6. After a sack-free performance against B.C., the Bombers are now tied with Edmonton for second league-wide in sacks allowed with just 28. It’s also worth noting that the Eskimos play Montreal on Monday, meaning Winnipeg could very well be alone in second by tomorrow. That’s impressive given the fact that the Bombers allowed 16 sacks through their first five games, fourteen of which came with Drew Willy at the helm. As far as I’m concerned, left guard Travis Bond and right tackle Jermarcus Hardrick should be front-runners for Western Division all-star nods at their respective positions.
7. Rory Kohlert’s first quarter touchdown pass to Matt Nichols was the product of a phenomenally drawn-up play. I saw the direct snap to Andrew Harris coming from a mile away when Nichols vacated the pocket (I literally yelled, “direct snap!” from my seat in the stadium), but I never imagined the play unfolding the way it did. It was the perfect call from Bomber offensive coordinator Paul LaPolice to ensure the Bombers got into the end zone for a key score early in the game. Winnipeg’s red zone offence has been suspect at times this season and, given the game’s tight final score, it was essential that the Bombers’ capitalized for majors on its first three red zone possessions of the game. Bravo.
8. Maurice Leggett’s performance on Saturday afternoon is one of the most memorable in the recent history of the Winnipeg Football Club. Leggett, who recorded his league-leading seventh interception in the second quarter, went down early in the second half with what appeared to be a serious knee injury. The third-year Bomber left the field in considerable pain, barely putting any weight on his right leg. The club was quick to announce that Leggett wouldn’t return to the game — an unsurprising piece of news following what looked like a possible ACL tear.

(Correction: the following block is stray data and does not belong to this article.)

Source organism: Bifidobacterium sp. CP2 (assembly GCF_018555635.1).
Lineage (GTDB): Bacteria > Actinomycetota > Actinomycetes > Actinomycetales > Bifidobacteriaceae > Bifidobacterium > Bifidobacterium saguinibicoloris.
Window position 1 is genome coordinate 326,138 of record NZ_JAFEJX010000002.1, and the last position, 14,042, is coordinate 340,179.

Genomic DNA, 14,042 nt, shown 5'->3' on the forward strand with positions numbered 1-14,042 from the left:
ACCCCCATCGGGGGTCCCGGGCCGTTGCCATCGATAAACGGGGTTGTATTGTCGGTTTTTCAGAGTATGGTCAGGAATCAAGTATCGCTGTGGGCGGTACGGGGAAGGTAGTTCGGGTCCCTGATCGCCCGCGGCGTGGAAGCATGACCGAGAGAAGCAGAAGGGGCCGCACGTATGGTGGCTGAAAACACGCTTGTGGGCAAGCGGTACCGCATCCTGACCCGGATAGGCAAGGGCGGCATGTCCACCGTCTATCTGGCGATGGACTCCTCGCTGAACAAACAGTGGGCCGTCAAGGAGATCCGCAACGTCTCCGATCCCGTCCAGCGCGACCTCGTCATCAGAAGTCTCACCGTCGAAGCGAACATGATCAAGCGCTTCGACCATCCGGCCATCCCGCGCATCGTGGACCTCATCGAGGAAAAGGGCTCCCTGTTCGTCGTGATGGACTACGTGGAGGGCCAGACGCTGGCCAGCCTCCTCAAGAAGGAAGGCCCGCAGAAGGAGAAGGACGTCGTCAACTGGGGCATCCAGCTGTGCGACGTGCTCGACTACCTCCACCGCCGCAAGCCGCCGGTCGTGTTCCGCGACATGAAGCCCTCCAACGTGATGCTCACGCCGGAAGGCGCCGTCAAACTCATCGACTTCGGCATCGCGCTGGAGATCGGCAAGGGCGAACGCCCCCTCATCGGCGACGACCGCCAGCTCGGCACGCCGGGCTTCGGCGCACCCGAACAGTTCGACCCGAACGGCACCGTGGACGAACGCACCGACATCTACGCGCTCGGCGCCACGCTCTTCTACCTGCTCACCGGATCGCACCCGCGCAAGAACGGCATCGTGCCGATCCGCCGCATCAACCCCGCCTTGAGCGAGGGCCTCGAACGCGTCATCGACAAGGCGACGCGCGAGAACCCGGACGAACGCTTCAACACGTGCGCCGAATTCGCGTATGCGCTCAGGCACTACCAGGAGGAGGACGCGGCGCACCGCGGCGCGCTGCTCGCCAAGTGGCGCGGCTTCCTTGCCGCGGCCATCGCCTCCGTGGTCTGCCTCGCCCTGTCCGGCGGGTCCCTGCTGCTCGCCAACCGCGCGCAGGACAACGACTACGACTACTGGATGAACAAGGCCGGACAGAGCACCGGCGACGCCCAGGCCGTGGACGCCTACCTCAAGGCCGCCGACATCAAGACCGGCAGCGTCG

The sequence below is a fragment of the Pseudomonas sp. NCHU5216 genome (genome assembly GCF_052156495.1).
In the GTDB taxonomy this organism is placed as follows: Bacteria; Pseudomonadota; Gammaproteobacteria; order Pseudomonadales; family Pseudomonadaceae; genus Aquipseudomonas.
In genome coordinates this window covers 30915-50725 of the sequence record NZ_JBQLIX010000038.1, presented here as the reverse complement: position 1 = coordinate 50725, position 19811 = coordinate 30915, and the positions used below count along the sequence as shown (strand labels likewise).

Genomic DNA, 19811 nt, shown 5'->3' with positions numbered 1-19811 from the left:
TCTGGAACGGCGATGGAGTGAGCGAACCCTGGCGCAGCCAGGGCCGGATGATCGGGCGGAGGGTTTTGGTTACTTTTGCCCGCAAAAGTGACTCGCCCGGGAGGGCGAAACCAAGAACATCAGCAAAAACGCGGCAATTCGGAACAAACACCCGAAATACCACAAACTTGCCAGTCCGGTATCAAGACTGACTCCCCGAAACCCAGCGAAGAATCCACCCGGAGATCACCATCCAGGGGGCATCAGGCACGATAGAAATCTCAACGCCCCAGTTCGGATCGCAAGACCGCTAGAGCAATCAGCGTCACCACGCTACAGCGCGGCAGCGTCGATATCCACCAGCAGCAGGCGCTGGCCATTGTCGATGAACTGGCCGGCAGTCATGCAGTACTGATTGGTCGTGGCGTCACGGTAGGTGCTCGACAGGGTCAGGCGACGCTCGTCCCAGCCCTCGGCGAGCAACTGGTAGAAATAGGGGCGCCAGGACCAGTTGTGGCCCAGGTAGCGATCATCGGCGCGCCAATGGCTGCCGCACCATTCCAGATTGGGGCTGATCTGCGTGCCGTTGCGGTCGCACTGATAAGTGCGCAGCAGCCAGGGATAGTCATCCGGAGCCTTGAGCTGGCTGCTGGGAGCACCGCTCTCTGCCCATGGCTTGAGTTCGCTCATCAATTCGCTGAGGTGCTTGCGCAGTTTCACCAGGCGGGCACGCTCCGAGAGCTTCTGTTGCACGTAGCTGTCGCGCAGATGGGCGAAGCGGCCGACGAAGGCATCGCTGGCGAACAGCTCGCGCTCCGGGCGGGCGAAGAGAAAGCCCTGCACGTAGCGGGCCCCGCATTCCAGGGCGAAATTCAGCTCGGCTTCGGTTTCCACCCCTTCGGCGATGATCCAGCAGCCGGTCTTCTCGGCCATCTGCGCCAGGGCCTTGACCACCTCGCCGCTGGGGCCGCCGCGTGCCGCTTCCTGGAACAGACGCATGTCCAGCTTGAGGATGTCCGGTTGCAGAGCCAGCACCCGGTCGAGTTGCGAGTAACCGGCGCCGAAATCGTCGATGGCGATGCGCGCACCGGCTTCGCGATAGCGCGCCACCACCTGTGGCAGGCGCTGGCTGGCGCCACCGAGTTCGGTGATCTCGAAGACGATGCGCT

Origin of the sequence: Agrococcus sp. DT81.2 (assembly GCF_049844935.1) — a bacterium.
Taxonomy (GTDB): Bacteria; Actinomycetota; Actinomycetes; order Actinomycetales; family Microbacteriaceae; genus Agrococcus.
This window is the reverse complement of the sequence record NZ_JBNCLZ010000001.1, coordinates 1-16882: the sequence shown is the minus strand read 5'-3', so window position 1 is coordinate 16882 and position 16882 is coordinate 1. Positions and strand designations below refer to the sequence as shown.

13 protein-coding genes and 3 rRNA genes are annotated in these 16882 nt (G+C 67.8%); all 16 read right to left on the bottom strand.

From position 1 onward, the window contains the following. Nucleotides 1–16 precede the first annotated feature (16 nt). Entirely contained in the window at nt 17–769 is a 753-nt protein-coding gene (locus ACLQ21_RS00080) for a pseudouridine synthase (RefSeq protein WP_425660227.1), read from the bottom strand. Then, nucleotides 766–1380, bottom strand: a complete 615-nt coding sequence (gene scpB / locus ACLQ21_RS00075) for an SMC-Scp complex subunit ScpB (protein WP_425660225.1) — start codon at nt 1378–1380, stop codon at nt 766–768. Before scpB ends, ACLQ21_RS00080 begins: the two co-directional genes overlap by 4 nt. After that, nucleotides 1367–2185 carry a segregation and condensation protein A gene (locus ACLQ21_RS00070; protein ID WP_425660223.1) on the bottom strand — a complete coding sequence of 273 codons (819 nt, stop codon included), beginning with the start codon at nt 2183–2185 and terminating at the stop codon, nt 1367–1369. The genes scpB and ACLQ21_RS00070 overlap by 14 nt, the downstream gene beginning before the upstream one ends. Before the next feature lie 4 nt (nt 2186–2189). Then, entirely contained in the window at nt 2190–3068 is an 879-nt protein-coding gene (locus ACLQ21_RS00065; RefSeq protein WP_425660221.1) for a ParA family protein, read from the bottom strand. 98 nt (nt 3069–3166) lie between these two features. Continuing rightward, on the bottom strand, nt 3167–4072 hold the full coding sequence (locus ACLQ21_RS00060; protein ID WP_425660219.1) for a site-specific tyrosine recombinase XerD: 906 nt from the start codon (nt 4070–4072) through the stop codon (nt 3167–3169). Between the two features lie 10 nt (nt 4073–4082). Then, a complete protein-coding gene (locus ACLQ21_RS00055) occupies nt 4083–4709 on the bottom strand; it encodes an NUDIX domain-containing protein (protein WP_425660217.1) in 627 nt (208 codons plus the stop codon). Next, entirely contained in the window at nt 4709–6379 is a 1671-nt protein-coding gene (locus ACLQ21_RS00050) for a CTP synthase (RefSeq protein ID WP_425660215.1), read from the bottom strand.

Moe Leggett will not return to today's game due to a lower body injury. #CFLWired
— WPG Blue Bombers (@Wpg_BlueBombers) October 8, 2016
After approximately thirty minutes of rest, Leggett began to work out his knee on the sideline running coverage alongside a practice roster receiver Thomas Mayo. Leggett’s mobility looked fine, but I didn’t notice that he’d reentered the game until he made the game-saving tackle on Chris Rainey on third and one. Talk about a return to the line-up.
9. Speaking of Chris Rainey, it’s difficult to fathom how or why the Bombers repeatedly decided to kick the football to the most dangerous returner in the CFL right now. Canadian receiver Marco Iannuzzi was back to return kick-offs alongside Rainey — still, Justin Medlock booted the ball to the Lions’ dominant return man. I’d like to see some more conservative kick-offs and directional punting next weekend when these teams play at B.C. Place.
10. Attendance for Saturday’s game was just 24,284. That’s a sad number for a fall game with serious playoff implications played in decent fall weather.
11. Why did the Bombers add former Toronto Argonaut receiver Tori Gurley? Julian Feoli-Gudino, who started at slotback on Saturday despite Quincy McDuffie’s return to health, recorded zero receptions and one drop on Saturday afternoon. The Bombers needed to add size and skill to their receiving corps and Gurley — who I expect to start next week in B.C. — brings both.
12. The Bombers will travel to B.C. this week to play the second half of their double-header with the Lions on Friday night. A win for Winnipeg (9-6) would give them the season series over B.C. (9-5) and second place in the West Division before their week 18 bye. A Winnipeg loss by more than two points would give the Lions the season series and a two-point advantage in the standings with a game in hand, all but guaranteeing themselves second place in the West. Stay tuned.